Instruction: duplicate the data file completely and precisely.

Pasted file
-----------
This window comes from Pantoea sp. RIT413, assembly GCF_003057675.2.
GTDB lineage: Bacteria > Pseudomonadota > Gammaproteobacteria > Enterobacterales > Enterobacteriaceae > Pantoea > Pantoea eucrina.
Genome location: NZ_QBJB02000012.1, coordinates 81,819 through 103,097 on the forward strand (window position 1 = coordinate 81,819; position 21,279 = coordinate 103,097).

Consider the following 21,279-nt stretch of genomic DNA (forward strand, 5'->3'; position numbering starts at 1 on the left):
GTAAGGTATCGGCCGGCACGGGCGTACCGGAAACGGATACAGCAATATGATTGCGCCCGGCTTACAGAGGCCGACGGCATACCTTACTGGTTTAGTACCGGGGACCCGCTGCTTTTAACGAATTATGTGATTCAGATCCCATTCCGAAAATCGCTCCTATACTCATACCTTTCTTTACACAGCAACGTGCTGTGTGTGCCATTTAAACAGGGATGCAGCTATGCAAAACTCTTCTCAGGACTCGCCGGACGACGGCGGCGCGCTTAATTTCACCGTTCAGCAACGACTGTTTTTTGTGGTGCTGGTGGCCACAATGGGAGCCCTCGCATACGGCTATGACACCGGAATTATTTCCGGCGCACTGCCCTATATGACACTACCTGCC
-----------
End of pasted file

This window comes from Pantoea sp. RIT413, assembly GCF_003057675.2.
GTDB lineage: Bacteria > Pseudomonadota > Gammaproteobacteria > Enterobacterales > Enterobacteriaceae > Pantoea > Pantoea eucrina.
Genome location: NZ_QBJB02000012.1, coordinates 81,819 through 103,097 on the forward strand (window position 1 = coordinate 81,819; position 21,279 = coordinate 103,097).

Consider the following 21,279-nt stretch of genomic DNA (forward strand, 5'->3'; position numbering starts at 1 on the left):
GTAAGGTATCGGCCGGCACGGGCGTACCGGAAACGGATACAGCAATATGATTGCGCCCGGCTTACAGAGGCCGACGGCATACCTTACTGGTTTAGTACCGGGGACCCGCTGCTTTTAACGAATTATGTGATTCAGATCCCATTCCGAAAATCGCTCCTATACTCATACCTTTCTTTACACAGCAACGTGCTGTGTGTGCCATTTAAACAGGGATGCAGCTATGCAAAACTCTTCTCAGGACTCGCCGGACGACGGCGGCGCGCTTAATTTCACCGTTCAGCAACGACTGTTTTTTGTGGTGCTGGTGGCCACAATGGGAGCCCTCGCATACGGCTATGACACCGGAATTATTTCCGGCGCACTGCCCTATATGACACTACCTGCC